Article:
Monday, August 23, 2010

#31 The Bell Jar by Slyvia Plath

The Bell Jar
For the 1 or 2 people who don't already know, The Bell Jar by Sylvia Plath is about one woman's struggle with mental illness. At the beginning of the book, the main character, Esther, has just received a prestige award. She gains a month long internship at a New York magazine along with 11 other girls. The girls are taken out to dinners, parties, lunches and given all sorts of gifts but Esther is rather blase about the entire thing.

When she comes home her mother immediately lets her know that she has not been accepted to a prestigious writing course that she'd had her heart set on. Esther decided to spend her summer writing a novel but gets discouraged by the belief that she hasn't had enough life experience to write well. This coupled with the memories of what she feels was a betrayal by her unofficial fiance Buddy helps to send Esther into a downward spiral of depression and insomnia.

Her mother convinces her to see a psychiatrist whom Esther immediately dislikes and who preforms electro-shock therapy incorrectly on her. Eventually, Esther is sent to a private facility where she meets a new doctor and receives treatment for her depression.

While the book has a reputation for being very popular with the angry feminist set but I didn't see it like that. I saw it as just a disturbing voyage through the mind of a woman who is losing hers. Yes, Esther struggles with what is appropriate  for her as a woman in that time period. However, I just saw someone who is unsure what her place in the world, who she is and what she is supposed to do. I think that is a feeling that is easily relatable to so many people, both men and women. I do totally see why this book is so popular with the young adult women though since I had many of the same thoughts when I younger.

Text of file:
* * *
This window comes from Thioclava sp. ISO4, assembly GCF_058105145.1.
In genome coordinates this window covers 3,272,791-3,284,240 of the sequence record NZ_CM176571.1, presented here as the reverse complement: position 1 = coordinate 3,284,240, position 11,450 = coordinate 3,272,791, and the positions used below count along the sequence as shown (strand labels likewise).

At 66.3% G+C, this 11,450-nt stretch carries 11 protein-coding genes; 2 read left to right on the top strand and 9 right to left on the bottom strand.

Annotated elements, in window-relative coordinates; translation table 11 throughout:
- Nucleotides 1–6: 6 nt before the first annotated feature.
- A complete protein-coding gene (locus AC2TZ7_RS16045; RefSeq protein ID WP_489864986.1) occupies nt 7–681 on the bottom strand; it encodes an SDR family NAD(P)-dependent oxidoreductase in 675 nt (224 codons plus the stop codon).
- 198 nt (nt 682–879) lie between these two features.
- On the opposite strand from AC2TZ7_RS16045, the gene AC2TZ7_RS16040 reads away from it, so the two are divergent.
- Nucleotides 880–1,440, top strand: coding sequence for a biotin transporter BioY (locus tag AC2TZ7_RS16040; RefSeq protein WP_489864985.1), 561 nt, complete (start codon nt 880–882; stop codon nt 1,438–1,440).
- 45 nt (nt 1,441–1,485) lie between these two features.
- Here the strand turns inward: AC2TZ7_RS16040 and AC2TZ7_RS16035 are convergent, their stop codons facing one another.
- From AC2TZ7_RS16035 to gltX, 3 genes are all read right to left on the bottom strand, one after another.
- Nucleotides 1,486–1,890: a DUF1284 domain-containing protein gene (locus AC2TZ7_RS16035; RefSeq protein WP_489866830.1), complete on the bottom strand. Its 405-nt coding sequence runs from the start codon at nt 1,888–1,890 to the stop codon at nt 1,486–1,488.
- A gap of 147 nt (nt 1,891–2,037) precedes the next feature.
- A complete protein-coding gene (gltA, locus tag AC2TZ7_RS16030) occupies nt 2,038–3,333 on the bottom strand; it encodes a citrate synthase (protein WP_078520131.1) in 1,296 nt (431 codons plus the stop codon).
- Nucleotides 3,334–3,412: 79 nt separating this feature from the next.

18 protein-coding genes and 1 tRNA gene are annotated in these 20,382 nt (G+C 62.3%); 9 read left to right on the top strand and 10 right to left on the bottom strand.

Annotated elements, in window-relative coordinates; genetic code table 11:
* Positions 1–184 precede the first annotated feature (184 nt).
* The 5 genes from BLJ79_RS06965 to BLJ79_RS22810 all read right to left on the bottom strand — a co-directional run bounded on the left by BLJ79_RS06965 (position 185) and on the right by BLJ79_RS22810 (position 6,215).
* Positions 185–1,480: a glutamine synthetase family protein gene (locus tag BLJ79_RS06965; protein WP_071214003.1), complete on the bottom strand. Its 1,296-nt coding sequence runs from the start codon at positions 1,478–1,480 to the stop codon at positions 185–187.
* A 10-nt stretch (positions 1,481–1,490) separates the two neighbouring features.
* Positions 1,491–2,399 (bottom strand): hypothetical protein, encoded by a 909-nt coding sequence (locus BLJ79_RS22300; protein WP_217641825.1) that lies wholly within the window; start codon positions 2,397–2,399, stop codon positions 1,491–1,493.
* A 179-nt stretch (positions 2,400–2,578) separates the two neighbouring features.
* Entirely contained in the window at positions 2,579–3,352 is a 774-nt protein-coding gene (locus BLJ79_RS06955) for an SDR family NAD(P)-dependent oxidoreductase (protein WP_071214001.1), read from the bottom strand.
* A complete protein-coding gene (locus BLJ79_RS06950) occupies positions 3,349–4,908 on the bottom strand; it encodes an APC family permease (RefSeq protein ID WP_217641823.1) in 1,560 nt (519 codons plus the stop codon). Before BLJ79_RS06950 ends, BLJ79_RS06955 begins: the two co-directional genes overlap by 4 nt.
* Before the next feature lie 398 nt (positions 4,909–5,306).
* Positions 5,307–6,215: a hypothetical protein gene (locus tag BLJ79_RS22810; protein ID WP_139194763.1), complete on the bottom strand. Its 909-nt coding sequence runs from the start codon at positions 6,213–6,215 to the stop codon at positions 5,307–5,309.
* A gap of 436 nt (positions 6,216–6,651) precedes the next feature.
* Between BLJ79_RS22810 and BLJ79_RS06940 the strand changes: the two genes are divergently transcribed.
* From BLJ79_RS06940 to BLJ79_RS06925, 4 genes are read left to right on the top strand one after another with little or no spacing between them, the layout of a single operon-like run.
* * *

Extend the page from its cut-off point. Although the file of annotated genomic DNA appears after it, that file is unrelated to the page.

Though I've never personally dealt with serious mental illness, I have suffered through bouts of postpartum depression after the birth of each of my children. I felt like I'd lost control over my own impulses, thoughts and feelings and it was the scariest thing I've ever dealt with. This book brought back some of those feelings for me and I didn't like that at all. I can't say I enjoyed the book as it wasn't exactly a fun read but I am glad that I read it and would recommend it to anyone.

1 comment:

Julie P said...

Interesting review--thanks for being honest. Sometimes I like books that have a more serious undertone. I will have to let you know what I think....

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